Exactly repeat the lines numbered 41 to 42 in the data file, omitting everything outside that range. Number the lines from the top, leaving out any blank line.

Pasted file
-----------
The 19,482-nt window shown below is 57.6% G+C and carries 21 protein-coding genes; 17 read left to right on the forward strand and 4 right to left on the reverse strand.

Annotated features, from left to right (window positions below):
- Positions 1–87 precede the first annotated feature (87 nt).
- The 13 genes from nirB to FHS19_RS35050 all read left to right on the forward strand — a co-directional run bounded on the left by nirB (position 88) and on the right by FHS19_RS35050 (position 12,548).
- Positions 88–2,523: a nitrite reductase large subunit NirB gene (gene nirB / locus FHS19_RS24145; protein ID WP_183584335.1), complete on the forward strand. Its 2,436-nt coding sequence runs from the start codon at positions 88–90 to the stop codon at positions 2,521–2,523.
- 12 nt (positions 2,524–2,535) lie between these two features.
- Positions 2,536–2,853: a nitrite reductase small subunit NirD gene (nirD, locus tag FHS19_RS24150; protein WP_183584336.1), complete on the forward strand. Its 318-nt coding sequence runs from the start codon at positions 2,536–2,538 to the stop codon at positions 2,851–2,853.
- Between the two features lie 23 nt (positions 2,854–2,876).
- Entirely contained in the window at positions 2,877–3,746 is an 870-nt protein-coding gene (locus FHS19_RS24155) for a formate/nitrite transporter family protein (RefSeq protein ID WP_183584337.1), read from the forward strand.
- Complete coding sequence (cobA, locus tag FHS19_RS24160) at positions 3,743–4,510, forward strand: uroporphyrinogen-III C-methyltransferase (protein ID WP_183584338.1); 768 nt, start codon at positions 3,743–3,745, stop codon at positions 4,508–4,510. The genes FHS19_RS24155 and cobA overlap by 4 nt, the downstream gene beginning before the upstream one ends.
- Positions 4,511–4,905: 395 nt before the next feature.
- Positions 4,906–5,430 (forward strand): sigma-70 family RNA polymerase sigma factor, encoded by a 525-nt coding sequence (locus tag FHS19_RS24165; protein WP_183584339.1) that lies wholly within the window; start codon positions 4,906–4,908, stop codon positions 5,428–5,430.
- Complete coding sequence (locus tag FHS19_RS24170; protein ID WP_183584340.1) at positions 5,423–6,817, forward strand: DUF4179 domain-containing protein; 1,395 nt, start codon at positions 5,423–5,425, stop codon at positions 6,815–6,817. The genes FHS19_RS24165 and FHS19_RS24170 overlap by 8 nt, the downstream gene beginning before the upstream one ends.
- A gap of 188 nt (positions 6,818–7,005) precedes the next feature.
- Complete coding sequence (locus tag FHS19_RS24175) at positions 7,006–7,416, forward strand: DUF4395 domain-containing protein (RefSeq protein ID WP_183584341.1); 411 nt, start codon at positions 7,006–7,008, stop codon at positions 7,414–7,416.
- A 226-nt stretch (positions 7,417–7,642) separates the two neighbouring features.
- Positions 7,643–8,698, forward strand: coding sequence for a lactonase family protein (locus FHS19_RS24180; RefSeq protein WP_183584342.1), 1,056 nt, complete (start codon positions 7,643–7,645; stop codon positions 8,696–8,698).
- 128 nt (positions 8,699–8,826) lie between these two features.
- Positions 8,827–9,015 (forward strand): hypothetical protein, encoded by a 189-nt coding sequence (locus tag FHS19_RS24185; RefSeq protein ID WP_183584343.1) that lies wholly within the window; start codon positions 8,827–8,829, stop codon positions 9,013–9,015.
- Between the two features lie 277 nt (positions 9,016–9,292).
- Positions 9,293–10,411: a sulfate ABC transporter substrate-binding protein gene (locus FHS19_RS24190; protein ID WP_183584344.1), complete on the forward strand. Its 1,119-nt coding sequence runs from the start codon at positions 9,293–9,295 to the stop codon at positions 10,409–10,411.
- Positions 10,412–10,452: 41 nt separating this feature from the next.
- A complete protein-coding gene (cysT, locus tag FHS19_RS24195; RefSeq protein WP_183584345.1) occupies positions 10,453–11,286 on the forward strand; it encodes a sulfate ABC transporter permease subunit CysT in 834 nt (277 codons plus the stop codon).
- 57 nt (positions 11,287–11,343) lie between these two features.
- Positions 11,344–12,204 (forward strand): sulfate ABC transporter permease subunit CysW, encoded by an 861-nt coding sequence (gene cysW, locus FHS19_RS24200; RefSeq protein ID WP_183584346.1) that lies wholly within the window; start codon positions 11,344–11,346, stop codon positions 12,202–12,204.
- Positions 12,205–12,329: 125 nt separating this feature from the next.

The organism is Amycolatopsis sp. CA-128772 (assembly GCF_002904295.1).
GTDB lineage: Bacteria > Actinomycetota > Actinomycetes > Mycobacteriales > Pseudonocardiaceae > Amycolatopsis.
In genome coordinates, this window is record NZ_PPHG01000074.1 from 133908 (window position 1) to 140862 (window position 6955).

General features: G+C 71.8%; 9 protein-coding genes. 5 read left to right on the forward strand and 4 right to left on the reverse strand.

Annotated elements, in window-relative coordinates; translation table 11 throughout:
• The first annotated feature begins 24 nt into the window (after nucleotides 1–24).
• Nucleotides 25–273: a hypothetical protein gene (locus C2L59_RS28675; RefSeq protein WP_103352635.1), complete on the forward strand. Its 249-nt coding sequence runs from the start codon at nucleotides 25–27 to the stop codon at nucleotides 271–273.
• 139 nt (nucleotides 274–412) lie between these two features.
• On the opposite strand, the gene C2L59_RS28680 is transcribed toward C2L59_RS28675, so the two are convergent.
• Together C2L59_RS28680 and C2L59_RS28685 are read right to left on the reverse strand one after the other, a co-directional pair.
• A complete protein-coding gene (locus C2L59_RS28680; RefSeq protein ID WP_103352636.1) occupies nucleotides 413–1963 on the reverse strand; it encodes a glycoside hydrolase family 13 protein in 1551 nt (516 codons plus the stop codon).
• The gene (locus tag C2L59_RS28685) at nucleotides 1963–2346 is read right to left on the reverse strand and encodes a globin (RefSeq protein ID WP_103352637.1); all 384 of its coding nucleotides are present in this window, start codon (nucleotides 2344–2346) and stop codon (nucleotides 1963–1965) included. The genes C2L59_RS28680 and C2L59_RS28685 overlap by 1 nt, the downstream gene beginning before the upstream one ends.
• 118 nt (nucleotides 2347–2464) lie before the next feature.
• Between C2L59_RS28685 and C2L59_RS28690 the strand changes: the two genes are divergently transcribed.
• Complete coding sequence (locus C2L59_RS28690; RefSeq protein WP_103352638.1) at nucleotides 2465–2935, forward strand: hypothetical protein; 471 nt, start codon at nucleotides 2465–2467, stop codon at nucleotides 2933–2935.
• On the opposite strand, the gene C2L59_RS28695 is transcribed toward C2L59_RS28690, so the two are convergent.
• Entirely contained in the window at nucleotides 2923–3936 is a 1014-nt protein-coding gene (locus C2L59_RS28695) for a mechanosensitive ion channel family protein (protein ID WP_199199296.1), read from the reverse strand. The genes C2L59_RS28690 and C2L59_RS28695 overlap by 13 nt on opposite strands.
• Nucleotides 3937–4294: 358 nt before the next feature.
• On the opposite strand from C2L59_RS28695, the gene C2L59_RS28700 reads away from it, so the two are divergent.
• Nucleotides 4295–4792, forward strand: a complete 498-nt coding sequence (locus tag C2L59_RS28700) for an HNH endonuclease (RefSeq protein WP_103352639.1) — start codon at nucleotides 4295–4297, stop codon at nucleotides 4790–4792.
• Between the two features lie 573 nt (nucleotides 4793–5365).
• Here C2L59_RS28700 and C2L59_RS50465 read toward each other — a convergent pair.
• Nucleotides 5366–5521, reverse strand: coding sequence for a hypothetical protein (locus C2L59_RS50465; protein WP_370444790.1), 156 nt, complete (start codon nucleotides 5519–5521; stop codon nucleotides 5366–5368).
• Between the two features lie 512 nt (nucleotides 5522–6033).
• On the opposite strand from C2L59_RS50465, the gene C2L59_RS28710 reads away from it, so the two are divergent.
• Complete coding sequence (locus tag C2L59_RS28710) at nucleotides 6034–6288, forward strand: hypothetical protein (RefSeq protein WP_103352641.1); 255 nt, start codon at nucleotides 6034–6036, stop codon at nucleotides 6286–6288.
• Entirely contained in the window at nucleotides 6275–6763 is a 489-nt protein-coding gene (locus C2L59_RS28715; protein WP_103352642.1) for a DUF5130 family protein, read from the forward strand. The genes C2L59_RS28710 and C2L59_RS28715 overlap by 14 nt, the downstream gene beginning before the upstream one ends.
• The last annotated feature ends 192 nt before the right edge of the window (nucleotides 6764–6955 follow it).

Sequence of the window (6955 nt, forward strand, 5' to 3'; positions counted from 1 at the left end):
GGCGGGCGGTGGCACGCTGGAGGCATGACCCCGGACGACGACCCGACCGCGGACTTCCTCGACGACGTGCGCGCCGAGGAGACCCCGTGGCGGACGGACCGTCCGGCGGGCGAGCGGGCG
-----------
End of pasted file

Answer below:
• Complete coding sequence (locus C2L59_RS28690; RefSeq protein WP_103352638.1) at nucleotides 2465–2935, forward strand: hypothetical protein; 471 nt, start codon at nucleotides 2465–2467, stop codon at nucleotides 2933–2935.
• On the opposite strand, the gene C2L59_RS28695 is transcribed toward C2L59_RS28690, so the two are convergent.